Supporters of same-sex marriage argued before a state judge in New Jersey on Thursday that the recent Supreme Court decision legalizing such unions required the state to allow them. (Snip) Advocates have tried to push for same-sex marriage in the state ever since, but found a dedicated opponent in New Jersey´s Republican Gov. Chris Christie, a potential presidential candidate in 2016. He vetoed a same-sex marriage bill last year, leaving New Jersey as one of two states in the Northeast to ban gay marriage. (Pennsylvania is the second.) The Supreme Court's June decision in
Beirut: A car bomb killed at least 21 people and wounded 250 in the southern suburb of Beirut Thursday, Lebanese officials said, and security sources said investigators are looking into accounts the attack was carried out by a suicide bomber. The evening attack, which the Lebanese Army confirmed was a car bomb, occurred in the neighborhood of Ruwaiss, a Hezbollah stronghold, (Snip) Lebanon has seen a spike of security incidents linked to the crisis in neighboring Syria, particularly after Hezbollah said in May it was fighting with forces loyal to President Bashar Assad against rebels
Workers are fleeing New Zealand´s capital, Wellington, after a severe earthquake measuring a magnitude of 6.2 rocked the nation. New Zealanders huddled under desks as strong tremors struck Wellington and the South Island at around 2:31pm local time. Lengthy traffic queues formed outside the city, police have rescued several people trapped and lifts and mobile phone networks were down. A house almost totally collapsed in Marlborough, on the South Island, The New Zealand Herald reports. The New Zealand Stock Exchange has ceased trading and rail and bus services in the capital
CAIRO — Weeping relatives in search of loved ones uncovered the faces of the bloodied, unclaimed dead in a Cairo mosque near the smoldering epicenter of support for ousted President Mohammed Morsi, as the death toll soared past 600 Thursday from Egypt´s deadliest day since the Arab Spring began. World condemnation widened for the bloody crackdown on Morsi´s mostly Islamist supporters, including an angry response from President Barack Obama, who canceled joint U.S.-Egyptian military maneuvers. Violence spread Thursday, with government buildings set afire near the pyramids,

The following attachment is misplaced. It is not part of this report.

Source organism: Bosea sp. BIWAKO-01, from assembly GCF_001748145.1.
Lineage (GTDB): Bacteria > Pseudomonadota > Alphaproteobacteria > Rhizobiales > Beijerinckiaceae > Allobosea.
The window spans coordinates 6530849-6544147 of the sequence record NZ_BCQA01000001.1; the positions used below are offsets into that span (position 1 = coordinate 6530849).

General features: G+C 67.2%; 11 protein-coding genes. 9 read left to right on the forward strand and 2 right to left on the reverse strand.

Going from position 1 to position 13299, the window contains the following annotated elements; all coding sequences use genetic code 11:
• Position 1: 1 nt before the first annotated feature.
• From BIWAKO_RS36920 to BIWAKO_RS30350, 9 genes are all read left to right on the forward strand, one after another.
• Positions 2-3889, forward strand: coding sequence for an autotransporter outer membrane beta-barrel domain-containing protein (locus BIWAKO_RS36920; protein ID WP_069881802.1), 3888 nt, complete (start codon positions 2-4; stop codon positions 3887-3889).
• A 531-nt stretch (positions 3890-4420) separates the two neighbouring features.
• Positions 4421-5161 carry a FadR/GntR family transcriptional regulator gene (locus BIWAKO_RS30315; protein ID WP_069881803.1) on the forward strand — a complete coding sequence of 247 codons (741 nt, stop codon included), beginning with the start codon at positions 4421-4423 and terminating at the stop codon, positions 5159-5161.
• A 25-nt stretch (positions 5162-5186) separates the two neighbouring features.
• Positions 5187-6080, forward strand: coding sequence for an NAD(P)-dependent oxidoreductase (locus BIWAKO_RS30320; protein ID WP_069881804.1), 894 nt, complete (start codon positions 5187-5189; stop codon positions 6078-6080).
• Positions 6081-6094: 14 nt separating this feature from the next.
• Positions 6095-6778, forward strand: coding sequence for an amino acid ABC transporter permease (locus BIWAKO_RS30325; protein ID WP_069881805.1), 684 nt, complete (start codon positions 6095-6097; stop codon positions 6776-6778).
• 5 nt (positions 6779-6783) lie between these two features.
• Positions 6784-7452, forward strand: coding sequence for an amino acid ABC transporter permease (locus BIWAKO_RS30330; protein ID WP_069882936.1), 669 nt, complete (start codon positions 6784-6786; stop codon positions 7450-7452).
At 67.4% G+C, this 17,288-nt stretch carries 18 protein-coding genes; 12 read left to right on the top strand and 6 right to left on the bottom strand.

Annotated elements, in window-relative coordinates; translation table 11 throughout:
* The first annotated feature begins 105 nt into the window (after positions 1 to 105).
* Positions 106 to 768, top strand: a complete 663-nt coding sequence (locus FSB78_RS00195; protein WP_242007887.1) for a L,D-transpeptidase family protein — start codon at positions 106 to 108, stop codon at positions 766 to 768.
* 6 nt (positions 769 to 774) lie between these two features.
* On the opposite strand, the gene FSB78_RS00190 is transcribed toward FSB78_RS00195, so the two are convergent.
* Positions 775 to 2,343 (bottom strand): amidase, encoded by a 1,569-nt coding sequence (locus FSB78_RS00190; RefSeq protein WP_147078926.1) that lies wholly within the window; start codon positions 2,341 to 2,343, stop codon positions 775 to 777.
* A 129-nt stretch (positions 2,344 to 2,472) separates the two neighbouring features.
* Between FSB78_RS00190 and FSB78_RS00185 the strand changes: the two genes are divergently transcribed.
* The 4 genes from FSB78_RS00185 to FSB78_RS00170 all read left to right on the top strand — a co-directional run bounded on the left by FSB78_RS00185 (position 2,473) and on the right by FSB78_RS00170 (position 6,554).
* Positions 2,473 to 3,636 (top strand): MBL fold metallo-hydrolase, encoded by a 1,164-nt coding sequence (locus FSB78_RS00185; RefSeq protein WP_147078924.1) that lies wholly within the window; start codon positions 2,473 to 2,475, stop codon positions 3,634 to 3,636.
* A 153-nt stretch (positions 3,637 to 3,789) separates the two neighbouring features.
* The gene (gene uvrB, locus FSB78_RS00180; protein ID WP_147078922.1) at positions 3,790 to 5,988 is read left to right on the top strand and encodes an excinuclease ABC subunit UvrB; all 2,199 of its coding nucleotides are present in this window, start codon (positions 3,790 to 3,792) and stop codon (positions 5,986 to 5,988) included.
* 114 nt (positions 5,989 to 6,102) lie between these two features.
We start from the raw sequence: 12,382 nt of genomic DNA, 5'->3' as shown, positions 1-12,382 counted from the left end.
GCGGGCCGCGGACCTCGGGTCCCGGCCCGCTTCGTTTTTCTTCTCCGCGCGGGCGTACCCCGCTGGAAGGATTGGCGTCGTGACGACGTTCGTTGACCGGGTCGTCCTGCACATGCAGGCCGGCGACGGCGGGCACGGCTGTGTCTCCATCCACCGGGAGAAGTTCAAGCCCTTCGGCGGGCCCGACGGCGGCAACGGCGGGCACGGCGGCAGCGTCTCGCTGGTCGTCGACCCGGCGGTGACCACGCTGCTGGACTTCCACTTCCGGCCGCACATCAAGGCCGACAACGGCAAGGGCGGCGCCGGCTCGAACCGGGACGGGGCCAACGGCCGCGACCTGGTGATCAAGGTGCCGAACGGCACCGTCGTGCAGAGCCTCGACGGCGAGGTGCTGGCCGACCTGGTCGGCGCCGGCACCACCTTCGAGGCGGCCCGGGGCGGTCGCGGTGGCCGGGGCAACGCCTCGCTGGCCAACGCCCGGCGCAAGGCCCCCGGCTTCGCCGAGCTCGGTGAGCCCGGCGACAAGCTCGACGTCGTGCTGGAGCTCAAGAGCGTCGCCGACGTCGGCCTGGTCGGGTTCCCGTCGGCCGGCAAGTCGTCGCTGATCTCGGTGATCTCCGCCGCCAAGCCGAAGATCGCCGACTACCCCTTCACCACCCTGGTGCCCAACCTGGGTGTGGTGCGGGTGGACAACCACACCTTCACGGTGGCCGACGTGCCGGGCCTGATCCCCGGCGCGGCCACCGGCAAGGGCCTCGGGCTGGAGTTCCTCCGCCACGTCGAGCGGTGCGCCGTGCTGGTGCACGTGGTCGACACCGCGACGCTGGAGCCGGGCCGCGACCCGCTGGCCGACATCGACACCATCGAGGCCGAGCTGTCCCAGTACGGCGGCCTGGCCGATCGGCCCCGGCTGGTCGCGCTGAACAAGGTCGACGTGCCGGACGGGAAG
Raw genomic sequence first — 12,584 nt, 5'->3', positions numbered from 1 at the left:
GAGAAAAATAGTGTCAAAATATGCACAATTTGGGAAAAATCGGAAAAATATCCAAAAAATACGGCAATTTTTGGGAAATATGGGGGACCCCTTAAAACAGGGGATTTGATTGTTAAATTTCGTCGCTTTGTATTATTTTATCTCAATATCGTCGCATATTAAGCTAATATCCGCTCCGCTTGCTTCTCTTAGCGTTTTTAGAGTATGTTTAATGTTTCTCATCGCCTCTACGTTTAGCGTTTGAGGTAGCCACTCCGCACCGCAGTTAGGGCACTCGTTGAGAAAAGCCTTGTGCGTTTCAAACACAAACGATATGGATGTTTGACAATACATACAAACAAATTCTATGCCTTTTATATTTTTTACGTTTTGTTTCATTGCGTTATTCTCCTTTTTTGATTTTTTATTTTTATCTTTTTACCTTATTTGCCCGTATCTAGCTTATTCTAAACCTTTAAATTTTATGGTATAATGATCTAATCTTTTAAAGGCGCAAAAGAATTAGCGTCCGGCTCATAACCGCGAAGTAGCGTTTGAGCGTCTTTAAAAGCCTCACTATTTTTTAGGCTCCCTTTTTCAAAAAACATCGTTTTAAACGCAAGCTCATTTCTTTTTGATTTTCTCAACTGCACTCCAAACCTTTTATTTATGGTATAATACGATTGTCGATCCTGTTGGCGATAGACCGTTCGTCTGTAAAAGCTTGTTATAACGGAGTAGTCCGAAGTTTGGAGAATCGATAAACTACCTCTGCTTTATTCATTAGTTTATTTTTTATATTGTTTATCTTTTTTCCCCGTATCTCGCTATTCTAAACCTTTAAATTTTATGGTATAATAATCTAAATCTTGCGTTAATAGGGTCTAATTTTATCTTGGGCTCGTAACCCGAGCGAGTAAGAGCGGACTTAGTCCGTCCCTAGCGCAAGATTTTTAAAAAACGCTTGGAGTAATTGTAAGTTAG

A&E’s hit show “Duck Dynasty,” a reality show about a Louisiana family that made a fortune carving duck calls, opened its fourth season Wednesday reaching the No. 1 spot for a nonfiction series telecast in cable history, the station reported Thursday. According to the Blaze, Wednesday night’s show reached 11.8 million viewers total and also “set a cable record for a nonfiction series telecast among adults 25-54 with 6.3 million viewers in the demo.” The Blaze notes that particular demographic is considered the most important one.
The unrest in Egypt is testing President Obama’s summer vacation, forcing him to have to combine the seriousness of U.S. foreign policy with his desire to carve out time for rounds of golf. On Thursday, Mr. Obama delivered a six-minute statement to reporters about the violence that has left hundreds dead in Cairo this week, then immediately headed off for another round of golf in Martha’s Vineyard, his usual summer vacation spot where he and his family are spending the week. A day earlier, Mr. Obama also played golf while leaving it to his spokesman and to State Department Secretary
Radio talk show host Rush Limbaugh began his Thursday afternoon program by addressing the possibility that he and such other well-known conservatives as Sean Hannity and Mark Levin might moderate debates of Republican primary candidates during the 2016 election cycle as a departure from the previously biased questioning at such events by obviously liberal journalists. “I don’t see how I can do it,” he stated. “I’m too famous,” and he added that his presence would “overshadow” the event, though Limbaugh admitted that deciding whether to take part in a radio debate “would be a real, real, real tough call” since
SEDALIA, Mo. — As some people at the Missouri State Fair see it, the rodeo incident last weekend in which a ringleader taunted a clown wearing a mask of President Obama and played with his lips as a bull charged after him was neither racist nor disrespectful. It was a joke, they said, overblown by a news media that’s hypersensitive to any possible slight against the nation’s first black president. They said the hooting and hollering from the crowd that night was because of a fundamental dislike of the president. “I’ve got no respect for him,” said Virgil Henke, 65,
CAIRO — Egypt’s military-backed government authorized security forces Thursday to fire live ammunition against opponents, underlining its determination to crush any lingering challenge posed by supporters of the country’s ousted president following a bloody crackdown on their camps. A day after Egyptian soldiers and police killed hundreds of people in an assault on two Muslim Brotherhood protest camps set up to call for the reinstatement of deposed president Mohamed Morsi, the government pledged to use “all power” to confront the organization, creating the potential for further bloodshed.